Do coal plant clo­sures spell dis­as­ter for the power grid?

Houston Chronicle Sunday - - BUSI­NESS - By James Os­borne james.os­ twit­ter@os­borneja

A re­searcher at UT looks at the ef­fect of wind and nat­u­ral gas on Texas power.

For those look­ing for ev­i­dence of coal’s demise, look no fur­ther than East Texas, where Vis­tra En­ergy is shut­ting down its more than 40-year-old Mon­ti­cello coal plant. At 1,800 megawatts, it is one the state’s largest power plants, and with other util­i­ties eye­ing their own coal op­er­a­tions, many more megawatts could be com­ing off­line in the years ahead. Just a few years ago such de­vel­op­ments might have set off fears of rolling black­outs in the sum­mers ahead, when power de­mand sky­rock­ets. But not this time around, ex­plains Josh Rhodes, a re­search fel­low at the En­ergy In­sti­tute at the Univer­sity of Texas at Austin.

Q: You write about coal gen­er­a­tion fall­ing off in the years ahead. Is that set­ting the state up for power short­ages and price spikes?

A: It’s hard for coal plants right now. Look­ing at the oper­at­ing costs of most coal plants in Texas, they’re higher than the whole­sale price, and it’s hard to see how they’re in the money. With all the gas we’ve un­leashed through frack­ing and all of wind and so­lar be­ing added, there’s a lot of pres­sure in the mar­ket to keep prices down. I don’t know if re­tir­ing th­ese coal plants will do much to change that.

Q: En­ergy Sec­re­tary Rick Perry is one of a num­ber of voices ques­tion­ing whether coal plant clo­sures could lead to a desta­bi­liza­tion of the grid, with rolling black­outs like Cal­i­for­nia felt in the early 2000s. Is that a pos­si­bil­ity?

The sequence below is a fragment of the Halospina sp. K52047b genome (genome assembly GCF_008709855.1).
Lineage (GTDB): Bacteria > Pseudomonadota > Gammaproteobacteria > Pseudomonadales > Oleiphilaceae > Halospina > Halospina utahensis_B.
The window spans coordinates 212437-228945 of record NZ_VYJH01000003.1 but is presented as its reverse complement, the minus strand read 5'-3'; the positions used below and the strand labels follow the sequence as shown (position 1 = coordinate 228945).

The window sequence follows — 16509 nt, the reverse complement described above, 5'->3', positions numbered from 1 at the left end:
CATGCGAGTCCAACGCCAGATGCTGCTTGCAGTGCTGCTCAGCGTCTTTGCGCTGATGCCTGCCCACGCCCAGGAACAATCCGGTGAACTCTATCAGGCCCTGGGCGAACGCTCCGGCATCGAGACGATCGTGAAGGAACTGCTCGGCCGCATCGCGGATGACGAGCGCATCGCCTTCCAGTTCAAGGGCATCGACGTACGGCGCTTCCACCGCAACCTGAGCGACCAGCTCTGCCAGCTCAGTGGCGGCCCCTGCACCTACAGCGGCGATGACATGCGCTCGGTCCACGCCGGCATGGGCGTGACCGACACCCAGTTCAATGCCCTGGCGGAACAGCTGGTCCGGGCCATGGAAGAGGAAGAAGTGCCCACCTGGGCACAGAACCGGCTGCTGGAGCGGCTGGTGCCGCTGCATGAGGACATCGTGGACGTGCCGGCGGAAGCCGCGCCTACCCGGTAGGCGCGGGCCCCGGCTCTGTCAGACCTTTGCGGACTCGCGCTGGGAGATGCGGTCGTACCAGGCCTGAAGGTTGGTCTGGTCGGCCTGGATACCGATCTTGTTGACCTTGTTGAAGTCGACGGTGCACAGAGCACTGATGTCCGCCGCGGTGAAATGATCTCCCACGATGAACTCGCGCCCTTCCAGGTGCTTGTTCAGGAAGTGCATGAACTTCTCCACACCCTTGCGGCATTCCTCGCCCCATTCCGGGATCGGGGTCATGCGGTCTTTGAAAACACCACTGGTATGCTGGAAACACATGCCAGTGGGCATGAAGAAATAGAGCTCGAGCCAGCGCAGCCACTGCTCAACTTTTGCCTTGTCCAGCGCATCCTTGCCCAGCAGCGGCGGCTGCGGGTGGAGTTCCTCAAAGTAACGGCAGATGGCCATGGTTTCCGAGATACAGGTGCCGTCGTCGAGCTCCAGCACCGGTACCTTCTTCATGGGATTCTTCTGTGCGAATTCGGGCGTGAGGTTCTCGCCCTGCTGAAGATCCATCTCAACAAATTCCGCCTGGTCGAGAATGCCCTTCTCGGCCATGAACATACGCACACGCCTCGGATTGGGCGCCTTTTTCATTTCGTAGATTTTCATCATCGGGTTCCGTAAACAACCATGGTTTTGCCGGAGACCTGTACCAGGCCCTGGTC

A: The­o­ret­i­cally, you could de­velop a prob­lem if you don’t have enough re­sources to pro­vide grid sta­bi­liza­tion. But you have a sys­tem in place with gen­er­a­tors stand­ing by to come on­line quickly just in case an­other gen­er­a­tor trips off­line. There’s a mar­ket for those re­serves, so as there are fewer gen­er­a­tors that are able to sup­ply those mar­kets, prices will go up, and there will be more in­vest­ment.

Q: You ex­pect power gen­er­a­tion from wind tur­bines to ex­ceed that of coal plants by 2019. I know wind is grow­ing, but that fast?

A: Wind has ex­ceeded most peo­ple’s ex­pec­ta­tions. It’s been grow­ing ex­ceed­ingly strong for the past decade. Things like the (fed­eral pro­duc­tion tax credit) helped that. But we’ve also seen big firms are want­ing it. With so­lar and wind, 99 per­cent of your cost is get­ting car­bon and steel and sil­i­con in the ground, and then you ba­si­cally know how much th­ese things are go­ing to pro­duce, so you can lock in your price for decades, and that’s re­ally at­trac­tive to firms look­ing to buy en­ergy. With gas or any­thing with a large fuel cost, you might only get a cou­ple years’ guar­an­tee.

Q: Can the grid han­dle that much wind and so­lar power, con­sid­er­ing it’s de­pen­dent on the weather, which as we all know can be fickle?

A: Back in the early days, we thought wind and so­lar couldn’t be more than a cou­ple per­cent of the power load, but now we have some days where it’s close to 50 per­cent. Dur­ing the po­lar vor­tex, wind helped keep the grid go­ing. That said, with­out mas­sive en­ergy stor­age, we couldn’t run the en­tire grid off wind and so­lar. But given how flex­i­ble nat­u­ral gas is (com­ing on­line when wind and so­lar en­ergy drops), the bar seems to keep grow­ing.

Q: So is the day com­ing when there will be no more coal plants in Texas?

A: There’s no coal in the in­ter­con­nec­tion queue to be built. And all power plants have a shelf life, so if we don’t build any, even­tu­ally all of what we have will re­tire. One of the in­ter­est­ing things we’re see­ing, if you look at the power plants we’re build­ing th­ese days, we’re not build­ing big things any­more, we’re build­ing smaller scale. En­ergy de­mand in­crease has been rel­a­tively flat lately, so it’s harder to jus­tify a big project.


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